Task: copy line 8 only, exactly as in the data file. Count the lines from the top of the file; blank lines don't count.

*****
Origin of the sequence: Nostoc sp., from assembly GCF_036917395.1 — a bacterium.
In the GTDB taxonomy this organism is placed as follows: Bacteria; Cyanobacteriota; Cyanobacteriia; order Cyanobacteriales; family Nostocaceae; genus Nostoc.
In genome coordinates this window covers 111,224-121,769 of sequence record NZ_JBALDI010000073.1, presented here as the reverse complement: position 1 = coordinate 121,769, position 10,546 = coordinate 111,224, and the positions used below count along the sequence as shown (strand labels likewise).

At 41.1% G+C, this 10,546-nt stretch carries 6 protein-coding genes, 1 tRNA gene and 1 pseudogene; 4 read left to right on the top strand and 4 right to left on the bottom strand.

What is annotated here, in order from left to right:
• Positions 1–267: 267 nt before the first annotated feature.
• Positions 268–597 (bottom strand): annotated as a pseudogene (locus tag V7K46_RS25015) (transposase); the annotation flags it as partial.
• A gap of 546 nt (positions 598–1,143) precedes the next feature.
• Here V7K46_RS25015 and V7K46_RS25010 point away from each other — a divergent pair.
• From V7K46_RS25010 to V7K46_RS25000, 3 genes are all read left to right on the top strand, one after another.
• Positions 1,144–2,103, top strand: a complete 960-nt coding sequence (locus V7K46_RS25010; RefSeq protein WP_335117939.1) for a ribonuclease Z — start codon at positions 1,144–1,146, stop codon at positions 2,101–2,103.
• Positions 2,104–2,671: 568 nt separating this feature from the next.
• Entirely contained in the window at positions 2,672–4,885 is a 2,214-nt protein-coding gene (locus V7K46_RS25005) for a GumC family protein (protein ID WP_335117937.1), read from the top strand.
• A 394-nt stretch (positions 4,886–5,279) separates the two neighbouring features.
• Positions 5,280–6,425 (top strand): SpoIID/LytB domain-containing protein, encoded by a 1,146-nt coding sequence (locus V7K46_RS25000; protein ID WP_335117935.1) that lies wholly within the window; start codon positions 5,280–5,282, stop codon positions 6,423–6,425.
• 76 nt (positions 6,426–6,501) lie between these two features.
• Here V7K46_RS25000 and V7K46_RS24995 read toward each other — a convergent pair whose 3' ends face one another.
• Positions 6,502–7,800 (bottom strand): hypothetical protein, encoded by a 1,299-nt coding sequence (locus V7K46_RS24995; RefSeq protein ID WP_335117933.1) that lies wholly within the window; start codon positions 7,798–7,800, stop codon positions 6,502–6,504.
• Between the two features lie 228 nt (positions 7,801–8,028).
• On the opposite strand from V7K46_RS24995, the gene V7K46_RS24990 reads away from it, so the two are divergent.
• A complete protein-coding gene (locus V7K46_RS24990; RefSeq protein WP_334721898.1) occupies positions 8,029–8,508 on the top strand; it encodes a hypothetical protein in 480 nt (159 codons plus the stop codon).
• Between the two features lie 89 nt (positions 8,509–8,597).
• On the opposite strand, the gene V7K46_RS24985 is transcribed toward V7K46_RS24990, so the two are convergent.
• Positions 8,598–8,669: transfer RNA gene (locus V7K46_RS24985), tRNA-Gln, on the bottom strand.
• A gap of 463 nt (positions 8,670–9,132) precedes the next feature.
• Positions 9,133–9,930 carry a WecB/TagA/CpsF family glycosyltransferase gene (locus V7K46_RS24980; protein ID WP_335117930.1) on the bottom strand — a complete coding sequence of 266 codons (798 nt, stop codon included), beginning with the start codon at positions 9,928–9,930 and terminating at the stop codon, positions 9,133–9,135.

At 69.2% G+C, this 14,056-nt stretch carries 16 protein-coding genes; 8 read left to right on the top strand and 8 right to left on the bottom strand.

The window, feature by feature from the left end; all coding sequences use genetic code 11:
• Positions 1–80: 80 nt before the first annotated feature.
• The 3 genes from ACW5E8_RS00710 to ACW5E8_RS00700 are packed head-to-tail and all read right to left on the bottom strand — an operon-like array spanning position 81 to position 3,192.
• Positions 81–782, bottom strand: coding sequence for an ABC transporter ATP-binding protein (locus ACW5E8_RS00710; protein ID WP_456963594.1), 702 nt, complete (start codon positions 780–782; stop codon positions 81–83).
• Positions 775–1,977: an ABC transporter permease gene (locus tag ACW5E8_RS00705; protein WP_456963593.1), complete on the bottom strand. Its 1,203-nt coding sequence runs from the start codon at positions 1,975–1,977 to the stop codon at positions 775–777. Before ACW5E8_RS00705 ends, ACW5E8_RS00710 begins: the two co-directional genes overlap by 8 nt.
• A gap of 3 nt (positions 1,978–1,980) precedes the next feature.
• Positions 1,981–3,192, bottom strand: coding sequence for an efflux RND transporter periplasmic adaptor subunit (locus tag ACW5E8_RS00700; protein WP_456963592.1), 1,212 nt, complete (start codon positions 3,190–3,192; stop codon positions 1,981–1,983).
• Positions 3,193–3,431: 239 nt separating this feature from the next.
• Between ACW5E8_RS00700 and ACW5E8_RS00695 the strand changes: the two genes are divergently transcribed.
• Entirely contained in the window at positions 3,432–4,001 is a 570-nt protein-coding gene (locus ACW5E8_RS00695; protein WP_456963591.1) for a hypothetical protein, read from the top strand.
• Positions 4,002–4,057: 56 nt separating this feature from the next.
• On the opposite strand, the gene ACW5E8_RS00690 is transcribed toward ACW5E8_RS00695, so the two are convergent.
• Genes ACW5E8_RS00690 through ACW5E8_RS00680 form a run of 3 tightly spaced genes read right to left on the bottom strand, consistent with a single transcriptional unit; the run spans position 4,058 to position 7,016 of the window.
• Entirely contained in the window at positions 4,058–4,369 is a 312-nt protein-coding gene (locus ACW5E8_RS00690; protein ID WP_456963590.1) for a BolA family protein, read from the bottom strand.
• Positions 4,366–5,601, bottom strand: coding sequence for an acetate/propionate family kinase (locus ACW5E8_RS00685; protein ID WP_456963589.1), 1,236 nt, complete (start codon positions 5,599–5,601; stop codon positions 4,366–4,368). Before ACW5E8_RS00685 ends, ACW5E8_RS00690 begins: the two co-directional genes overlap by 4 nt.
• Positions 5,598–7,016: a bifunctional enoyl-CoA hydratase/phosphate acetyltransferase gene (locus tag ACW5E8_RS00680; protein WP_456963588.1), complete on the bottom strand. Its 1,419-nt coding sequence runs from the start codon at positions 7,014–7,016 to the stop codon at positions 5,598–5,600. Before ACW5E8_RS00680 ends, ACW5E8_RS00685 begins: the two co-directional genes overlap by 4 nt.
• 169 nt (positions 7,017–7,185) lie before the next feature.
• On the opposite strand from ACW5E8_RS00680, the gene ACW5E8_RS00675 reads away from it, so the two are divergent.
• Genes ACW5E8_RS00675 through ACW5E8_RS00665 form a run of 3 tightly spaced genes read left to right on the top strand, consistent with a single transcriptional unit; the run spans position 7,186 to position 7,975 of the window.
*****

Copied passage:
• A gap of 546 nt (positions 598–1,143) precedes the next feature.